#PaintingServiceSydney #Decorative Finishes – Part 2 Techniques
Jun 12, 2014 Author Sydney Painters; bloomin
Decorative Finish Techniques
Slower drying paints are an advantage when blending large areas so that a “wet edge” is available for working the paint. If a multi colour blend consisting of say 4 colours is to be applied, they should be mixed and brushed onto a test panel first. What you are looking for on your test panel is:
a. Colour difference is visible when viewed from the appropriate distance.
b. Suitable opacity from the colours.
c. Viscosity is correct.
1. Coatings should be applied by brush or roller, a brush is used to blend these colours together.
2. Then a stipple brush is incorporated to produce the final blend and also remove any brush marks. Blending may be used on decorative panels as a finish in itself, or as a background to a sign or similar. Panels can be done as bands from the top to the bottom of an area, or from the centre of a panel moving out to the perimeter of the area. Use opaque colours or translucent glazes.
1. Bands of Colour Blended Together
2. Colours Blended from Centre of Panel to the Permeter
Most important is that the cloth be “lint free”. Most suitable are muslin, cotton, linen. The cloth should be reasonably absorbent and colour fast when used with solvents. Newspaper would also qualify as a rag in this area. A common tool to use is a chamois leather.
The decorator should asses the job and determine the type of glaze which is most suitable, keeping in mind the size of the area to be worked, if it is a one person operation or more, conditions regarding temperature. A water Of oil glaze should then be chosen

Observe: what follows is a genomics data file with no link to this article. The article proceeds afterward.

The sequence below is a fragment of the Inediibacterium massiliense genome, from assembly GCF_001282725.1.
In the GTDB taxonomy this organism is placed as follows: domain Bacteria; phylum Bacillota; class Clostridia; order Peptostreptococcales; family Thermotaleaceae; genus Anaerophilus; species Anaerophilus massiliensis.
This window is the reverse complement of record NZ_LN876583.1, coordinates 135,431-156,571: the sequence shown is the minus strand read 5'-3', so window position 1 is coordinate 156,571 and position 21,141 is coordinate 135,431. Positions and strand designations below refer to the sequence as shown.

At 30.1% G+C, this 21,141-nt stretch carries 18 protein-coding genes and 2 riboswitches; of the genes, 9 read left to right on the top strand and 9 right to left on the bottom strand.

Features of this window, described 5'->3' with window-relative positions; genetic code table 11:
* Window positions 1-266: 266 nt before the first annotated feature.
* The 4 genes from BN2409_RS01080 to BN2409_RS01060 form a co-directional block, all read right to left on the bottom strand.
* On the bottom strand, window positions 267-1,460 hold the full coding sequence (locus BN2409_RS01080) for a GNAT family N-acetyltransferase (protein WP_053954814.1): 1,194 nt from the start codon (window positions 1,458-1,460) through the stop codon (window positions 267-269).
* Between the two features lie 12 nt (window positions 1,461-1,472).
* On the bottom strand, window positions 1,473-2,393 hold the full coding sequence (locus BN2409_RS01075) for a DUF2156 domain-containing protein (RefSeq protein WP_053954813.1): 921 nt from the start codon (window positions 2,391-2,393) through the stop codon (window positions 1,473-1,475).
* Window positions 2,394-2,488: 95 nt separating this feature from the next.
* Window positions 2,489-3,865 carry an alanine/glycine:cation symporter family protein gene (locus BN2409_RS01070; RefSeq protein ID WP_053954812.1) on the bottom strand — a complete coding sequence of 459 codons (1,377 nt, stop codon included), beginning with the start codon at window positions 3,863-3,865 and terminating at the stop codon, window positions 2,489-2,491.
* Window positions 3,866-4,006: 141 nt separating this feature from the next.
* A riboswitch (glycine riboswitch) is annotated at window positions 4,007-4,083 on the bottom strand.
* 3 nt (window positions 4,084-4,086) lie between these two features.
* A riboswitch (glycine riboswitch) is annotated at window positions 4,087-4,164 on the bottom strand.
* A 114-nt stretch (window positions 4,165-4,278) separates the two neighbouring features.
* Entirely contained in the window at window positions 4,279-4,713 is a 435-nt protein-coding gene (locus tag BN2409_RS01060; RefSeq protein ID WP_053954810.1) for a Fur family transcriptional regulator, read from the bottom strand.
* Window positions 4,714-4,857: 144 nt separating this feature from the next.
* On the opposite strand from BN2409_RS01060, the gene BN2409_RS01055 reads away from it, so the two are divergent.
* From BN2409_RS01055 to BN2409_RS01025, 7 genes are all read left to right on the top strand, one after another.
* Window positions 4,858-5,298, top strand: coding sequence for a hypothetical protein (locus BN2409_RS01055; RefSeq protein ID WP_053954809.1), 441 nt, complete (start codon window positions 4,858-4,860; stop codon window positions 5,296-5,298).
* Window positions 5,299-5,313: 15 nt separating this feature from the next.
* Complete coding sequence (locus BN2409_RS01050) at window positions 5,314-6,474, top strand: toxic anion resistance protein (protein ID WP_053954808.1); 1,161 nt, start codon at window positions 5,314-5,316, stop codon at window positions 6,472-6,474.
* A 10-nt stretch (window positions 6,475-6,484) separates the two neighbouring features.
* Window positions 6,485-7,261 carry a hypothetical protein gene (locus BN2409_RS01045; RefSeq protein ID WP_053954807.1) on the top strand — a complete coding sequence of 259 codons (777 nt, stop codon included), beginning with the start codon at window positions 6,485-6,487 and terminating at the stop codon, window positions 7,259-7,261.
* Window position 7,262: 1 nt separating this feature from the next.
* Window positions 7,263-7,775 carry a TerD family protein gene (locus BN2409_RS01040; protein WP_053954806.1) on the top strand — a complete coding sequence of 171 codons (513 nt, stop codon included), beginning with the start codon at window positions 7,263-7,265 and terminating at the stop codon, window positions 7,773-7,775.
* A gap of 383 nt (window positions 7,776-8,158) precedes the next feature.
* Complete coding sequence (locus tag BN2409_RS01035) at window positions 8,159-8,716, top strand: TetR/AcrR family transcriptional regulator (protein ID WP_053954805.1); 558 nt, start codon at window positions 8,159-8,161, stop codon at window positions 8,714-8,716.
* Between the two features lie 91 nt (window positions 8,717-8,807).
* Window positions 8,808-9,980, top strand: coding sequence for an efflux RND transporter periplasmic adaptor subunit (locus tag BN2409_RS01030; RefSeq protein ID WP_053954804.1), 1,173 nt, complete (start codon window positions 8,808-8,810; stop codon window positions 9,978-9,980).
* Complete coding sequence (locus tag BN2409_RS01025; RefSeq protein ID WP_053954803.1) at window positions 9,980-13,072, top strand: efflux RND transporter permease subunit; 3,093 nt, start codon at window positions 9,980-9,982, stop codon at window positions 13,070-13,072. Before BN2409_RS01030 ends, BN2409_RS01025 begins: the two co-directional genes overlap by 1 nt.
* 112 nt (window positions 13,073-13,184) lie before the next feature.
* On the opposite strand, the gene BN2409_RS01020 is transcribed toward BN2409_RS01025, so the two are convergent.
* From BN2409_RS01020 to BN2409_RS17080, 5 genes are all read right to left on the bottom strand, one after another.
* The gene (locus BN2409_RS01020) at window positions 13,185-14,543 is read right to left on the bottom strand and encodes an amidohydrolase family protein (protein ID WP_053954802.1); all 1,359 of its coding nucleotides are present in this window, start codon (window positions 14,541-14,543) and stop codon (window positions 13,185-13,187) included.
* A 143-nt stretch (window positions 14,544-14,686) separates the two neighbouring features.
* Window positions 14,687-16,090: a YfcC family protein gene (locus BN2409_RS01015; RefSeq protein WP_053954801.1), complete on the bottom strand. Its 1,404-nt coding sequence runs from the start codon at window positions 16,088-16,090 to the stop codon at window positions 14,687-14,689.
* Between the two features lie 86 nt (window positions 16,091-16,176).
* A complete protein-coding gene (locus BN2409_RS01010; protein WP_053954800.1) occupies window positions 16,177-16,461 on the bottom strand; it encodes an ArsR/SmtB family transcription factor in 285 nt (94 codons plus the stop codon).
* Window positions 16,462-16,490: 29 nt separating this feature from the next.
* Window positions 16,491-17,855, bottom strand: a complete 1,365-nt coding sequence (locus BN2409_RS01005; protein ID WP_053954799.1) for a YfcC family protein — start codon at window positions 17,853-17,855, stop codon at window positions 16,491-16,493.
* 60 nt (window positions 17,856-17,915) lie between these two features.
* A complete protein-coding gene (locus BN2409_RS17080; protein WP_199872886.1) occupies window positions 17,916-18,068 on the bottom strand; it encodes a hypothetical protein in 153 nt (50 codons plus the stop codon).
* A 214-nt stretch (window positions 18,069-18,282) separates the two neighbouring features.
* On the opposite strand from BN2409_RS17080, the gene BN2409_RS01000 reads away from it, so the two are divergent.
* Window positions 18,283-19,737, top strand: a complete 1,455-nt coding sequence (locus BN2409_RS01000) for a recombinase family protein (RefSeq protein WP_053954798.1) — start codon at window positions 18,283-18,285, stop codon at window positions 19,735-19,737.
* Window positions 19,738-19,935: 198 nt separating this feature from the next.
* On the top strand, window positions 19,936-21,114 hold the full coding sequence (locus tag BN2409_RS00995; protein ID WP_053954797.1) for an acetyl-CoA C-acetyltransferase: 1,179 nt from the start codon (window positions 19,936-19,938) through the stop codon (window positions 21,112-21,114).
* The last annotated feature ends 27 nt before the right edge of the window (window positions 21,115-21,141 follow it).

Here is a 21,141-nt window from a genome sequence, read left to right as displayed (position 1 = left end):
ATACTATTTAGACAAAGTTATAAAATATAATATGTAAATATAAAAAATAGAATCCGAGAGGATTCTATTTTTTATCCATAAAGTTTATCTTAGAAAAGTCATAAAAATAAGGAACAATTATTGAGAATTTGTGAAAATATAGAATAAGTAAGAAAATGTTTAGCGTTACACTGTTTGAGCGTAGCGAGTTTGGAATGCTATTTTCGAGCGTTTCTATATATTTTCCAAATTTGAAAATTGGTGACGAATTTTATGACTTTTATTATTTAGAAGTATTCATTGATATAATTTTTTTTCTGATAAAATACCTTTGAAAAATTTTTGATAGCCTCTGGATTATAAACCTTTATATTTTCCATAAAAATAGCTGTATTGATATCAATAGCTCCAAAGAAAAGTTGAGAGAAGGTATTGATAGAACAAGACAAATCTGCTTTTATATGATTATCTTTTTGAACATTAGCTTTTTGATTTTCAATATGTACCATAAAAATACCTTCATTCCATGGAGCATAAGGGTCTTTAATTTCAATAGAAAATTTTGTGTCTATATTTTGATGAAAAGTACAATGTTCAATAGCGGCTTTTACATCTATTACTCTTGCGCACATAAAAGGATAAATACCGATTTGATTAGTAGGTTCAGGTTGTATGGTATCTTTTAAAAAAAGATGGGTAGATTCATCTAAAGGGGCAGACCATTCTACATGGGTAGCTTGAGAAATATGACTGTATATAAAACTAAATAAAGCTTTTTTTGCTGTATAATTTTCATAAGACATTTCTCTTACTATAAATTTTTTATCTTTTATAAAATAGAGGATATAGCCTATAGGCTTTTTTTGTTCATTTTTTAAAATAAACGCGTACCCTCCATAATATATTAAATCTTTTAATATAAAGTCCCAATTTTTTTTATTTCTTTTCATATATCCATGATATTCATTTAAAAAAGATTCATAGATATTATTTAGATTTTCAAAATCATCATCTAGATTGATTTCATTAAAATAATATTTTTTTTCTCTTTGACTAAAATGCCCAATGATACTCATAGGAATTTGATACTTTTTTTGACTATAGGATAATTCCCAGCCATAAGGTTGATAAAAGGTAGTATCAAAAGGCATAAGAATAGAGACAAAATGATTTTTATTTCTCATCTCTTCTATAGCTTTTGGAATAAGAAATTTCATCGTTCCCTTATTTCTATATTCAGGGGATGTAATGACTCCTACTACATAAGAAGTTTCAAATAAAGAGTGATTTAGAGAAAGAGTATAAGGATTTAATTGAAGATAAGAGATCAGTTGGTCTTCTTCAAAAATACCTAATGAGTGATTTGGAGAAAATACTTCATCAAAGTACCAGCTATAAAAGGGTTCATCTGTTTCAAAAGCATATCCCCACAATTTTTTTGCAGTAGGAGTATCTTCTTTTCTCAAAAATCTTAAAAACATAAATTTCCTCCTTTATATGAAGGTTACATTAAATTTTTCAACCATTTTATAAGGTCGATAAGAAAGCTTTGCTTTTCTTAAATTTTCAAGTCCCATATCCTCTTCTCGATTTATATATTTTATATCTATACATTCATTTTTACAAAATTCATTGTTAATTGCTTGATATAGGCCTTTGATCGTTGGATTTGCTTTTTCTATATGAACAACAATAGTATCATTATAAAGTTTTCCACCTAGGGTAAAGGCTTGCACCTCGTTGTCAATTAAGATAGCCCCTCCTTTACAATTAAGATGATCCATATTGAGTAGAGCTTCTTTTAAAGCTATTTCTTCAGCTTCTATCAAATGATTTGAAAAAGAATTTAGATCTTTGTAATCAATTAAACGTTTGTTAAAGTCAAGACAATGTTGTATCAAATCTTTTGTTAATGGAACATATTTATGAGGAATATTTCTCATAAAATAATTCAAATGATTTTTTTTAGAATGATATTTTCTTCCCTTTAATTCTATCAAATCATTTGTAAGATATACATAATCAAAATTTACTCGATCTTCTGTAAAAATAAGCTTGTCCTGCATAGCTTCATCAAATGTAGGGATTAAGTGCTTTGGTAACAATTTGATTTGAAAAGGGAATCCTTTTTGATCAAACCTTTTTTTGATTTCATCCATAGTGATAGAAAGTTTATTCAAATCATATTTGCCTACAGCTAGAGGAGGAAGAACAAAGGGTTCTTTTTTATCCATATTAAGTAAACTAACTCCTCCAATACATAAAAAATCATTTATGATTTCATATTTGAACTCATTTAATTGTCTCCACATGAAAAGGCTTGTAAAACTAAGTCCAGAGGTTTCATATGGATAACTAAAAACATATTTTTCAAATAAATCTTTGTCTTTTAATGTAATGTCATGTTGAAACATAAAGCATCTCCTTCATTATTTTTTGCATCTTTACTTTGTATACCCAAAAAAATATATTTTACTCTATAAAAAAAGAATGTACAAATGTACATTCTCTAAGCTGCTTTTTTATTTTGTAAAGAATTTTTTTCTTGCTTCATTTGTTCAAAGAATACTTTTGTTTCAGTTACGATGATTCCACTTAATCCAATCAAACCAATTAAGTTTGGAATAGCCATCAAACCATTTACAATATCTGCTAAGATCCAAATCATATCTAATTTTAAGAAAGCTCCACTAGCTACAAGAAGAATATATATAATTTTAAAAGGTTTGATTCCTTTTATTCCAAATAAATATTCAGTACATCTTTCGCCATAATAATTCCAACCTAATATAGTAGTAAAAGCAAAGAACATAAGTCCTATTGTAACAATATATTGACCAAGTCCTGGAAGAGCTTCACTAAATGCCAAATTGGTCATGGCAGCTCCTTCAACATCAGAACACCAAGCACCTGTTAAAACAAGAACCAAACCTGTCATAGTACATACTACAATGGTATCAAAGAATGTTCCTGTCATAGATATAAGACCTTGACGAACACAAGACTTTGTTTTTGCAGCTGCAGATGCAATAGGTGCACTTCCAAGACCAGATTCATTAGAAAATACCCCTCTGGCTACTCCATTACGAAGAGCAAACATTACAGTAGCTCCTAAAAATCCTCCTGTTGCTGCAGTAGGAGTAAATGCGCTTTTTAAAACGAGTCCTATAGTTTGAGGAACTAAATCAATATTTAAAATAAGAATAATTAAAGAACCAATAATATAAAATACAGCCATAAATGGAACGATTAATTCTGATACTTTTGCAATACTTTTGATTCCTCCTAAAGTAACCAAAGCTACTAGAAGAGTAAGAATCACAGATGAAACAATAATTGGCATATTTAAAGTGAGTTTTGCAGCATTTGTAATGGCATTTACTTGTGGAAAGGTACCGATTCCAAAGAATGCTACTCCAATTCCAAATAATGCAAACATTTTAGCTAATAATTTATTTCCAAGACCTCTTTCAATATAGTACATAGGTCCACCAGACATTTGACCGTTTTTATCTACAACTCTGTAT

1. Apply the glaze to the surface with brush or roller then it should be stippled to give an all-over even appearance. If the glaze has been applied by roller there is no need to stipple. (Two people are an advantage on a large area).
2.The cloth/chamois chosen should then be rolled up into a sausage shape, and then rolled over the surface, changing direction as you move and rearranging the folds in the cloth to avoid monotonous print. The rags should be changed as they become soaked with glaze.
3.The other system of creating a pattern with a rolled up rag is to do it in reverse. This time the same type of cloth is used, but it is firstly rolled into the glaze, then the decorator proceeds to roll the rag over the dry ground thus creating a patterned effect as the rag deposits the glaze onto the surface. Care must be taken to achieve a similar all over effect if this method is used.
Note: Rags used for this purpose should never be left about at days end in a crumpled heap, especially if flammable thinners have been used. They may ignite spontaneously, dry them out or put them in a covered tin with water.
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